In 1999 I cooperated with a pharmaceutical company and two Douglas County sheep producers for FDA re-certification of a footrot vaccine. Results were reported to the corporation and at county educational programs. Due to differences in strain of organism, the vaccine was only effective in one flock.
Additionally, previous research on the effects of this disease showed a 7.1 lb increase in lamb weight gain for footrot-free verses footrot-infected lambs. Also, ewes infected with footrot are less productive overall. With less footrot in the flock less labor is necessary for time spent treating animals.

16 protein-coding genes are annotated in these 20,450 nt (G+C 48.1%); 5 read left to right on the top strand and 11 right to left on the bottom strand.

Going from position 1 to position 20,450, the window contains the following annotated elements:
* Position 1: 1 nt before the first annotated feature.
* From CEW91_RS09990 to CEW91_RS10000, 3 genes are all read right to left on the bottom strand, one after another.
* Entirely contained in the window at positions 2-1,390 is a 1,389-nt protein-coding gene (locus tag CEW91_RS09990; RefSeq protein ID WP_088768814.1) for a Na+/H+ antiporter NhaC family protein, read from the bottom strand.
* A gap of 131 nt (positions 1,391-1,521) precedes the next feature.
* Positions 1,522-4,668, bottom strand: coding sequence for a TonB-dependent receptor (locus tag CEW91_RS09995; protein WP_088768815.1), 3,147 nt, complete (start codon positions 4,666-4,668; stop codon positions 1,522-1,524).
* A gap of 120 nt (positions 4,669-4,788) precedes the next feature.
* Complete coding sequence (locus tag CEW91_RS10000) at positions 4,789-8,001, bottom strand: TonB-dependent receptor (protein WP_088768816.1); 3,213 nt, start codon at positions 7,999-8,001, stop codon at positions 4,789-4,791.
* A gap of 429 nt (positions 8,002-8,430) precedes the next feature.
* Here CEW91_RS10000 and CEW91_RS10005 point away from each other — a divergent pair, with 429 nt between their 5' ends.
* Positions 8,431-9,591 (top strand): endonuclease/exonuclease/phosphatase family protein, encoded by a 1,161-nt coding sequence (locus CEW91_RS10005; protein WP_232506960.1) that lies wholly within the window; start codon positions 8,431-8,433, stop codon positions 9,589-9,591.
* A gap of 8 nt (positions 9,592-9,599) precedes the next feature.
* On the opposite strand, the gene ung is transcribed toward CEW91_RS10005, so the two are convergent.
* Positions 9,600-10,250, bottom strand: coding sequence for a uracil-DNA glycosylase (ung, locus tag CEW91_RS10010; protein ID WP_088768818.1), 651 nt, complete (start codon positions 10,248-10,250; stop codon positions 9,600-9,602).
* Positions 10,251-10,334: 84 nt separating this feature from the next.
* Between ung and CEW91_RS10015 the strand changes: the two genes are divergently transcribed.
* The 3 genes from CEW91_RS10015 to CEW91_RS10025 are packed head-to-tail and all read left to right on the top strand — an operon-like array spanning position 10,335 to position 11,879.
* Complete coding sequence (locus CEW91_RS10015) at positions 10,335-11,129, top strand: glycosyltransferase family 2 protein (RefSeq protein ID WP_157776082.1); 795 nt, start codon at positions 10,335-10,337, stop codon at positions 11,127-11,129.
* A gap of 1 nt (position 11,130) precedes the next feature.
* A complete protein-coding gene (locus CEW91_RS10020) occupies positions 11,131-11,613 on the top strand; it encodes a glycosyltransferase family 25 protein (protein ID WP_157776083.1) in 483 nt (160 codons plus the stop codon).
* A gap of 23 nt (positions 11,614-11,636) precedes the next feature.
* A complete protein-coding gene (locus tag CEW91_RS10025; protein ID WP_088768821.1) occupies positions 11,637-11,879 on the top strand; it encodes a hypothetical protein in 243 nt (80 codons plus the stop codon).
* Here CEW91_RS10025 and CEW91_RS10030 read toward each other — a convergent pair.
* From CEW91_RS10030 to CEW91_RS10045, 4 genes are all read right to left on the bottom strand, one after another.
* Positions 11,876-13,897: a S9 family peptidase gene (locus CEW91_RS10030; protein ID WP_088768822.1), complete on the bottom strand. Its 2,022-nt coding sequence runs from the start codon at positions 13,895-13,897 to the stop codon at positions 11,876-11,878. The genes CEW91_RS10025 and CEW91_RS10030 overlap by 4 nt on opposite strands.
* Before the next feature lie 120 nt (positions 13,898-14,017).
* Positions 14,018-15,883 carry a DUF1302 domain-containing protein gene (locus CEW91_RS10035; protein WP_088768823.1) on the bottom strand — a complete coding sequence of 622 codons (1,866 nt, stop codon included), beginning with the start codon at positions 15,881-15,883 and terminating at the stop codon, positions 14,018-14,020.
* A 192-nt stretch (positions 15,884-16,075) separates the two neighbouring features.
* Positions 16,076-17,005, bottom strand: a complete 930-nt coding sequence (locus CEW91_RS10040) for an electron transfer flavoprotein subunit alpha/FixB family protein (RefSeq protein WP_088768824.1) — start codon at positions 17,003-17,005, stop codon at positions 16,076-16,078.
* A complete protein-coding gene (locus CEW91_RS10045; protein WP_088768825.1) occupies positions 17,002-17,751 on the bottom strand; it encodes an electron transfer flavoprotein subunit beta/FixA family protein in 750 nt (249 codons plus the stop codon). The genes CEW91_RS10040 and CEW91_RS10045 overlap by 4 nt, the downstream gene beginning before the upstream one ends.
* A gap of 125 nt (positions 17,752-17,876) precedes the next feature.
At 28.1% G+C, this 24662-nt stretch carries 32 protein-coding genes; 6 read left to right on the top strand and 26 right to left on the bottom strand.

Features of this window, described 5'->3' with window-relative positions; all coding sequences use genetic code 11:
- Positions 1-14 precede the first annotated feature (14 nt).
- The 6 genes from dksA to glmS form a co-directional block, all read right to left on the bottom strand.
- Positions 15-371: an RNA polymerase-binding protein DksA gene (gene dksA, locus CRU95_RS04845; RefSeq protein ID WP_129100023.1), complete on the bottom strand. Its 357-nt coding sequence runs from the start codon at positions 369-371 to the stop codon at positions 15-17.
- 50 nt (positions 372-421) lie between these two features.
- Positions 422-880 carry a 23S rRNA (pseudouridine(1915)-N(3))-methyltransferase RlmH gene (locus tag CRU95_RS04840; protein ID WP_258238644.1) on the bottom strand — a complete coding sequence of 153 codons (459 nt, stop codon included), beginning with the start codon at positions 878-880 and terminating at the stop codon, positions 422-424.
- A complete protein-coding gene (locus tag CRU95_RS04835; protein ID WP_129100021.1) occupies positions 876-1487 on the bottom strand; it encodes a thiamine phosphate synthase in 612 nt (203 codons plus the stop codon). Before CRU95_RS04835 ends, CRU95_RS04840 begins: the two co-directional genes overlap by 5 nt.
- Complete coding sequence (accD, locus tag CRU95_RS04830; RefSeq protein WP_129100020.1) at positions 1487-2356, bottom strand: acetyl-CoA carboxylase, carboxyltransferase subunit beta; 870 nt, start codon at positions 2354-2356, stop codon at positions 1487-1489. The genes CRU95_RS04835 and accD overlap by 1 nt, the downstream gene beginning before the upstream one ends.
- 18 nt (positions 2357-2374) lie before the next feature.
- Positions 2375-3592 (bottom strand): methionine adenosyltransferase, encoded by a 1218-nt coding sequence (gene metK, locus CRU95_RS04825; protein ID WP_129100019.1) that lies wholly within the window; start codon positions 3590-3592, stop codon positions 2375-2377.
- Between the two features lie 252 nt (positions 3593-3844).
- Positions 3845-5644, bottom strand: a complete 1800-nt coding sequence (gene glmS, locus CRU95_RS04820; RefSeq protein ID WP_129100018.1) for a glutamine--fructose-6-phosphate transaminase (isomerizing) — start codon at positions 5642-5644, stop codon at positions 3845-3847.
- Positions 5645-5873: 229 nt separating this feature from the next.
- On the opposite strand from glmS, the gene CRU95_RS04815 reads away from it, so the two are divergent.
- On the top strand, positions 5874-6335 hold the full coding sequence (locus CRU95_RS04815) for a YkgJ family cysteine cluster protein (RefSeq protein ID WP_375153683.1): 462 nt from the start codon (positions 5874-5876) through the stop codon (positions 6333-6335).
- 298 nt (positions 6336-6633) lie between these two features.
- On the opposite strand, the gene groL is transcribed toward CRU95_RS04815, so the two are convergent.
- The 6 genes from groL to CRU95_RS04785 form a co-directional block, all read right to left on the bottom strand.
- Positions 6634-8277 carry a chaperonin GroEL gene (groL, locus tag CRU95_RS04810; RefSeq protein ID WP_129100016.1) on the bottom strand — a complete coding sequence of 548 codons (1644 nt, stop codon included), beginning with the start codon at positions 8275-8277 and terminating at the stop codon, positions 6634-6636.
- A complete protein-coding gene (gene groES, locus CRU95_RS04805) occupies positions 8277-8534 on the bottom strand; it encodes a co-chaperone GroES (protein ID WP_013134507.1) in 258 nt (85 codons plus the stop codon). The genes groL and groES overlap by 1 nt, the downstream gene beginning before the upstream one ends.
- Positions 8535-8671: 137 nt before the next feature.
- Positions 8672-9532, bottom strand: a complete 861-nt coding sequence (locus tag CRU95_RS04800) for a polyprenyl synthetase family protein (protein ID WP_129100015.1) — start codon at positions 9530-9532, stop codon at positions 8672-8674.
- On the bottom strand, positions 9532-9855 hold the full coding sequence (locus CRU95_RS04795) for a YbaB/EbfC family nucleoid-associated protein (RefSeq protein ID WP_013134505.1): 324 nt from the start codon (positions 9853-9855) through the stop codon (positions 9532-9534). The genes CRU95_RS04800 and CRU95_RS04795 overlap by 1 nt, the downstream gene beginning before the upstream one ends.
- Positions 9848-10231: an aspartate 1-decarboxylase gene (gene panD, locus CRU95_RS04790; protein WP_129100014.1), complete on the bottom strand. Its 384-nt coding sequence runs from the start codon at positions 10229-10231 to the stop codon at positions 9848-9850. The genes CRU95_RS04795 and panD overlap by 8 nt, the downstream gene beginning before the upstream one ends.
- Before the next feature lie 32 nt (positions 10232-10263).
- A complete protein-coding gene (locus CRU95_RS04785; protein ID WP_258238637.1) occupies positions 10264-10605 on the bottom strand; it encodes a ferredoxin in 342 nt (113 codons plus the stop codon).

The information in the above two paragraphs was used to make management decisions on whether to use the vaccine. The 600-ewe flock with a positive response to the vaccine had the potential to increase annual revenues by $0.97 per ewe through increased weight gains in lambs. The 600-ewe flock with the negative response did not use the vaccine, thus saving the $2 per ewe annual vaccine cost. With the 18,000 ewes that were in Douglas County, there was a potential revenue increase of $26,689 annually by using vaccine trial and other research information.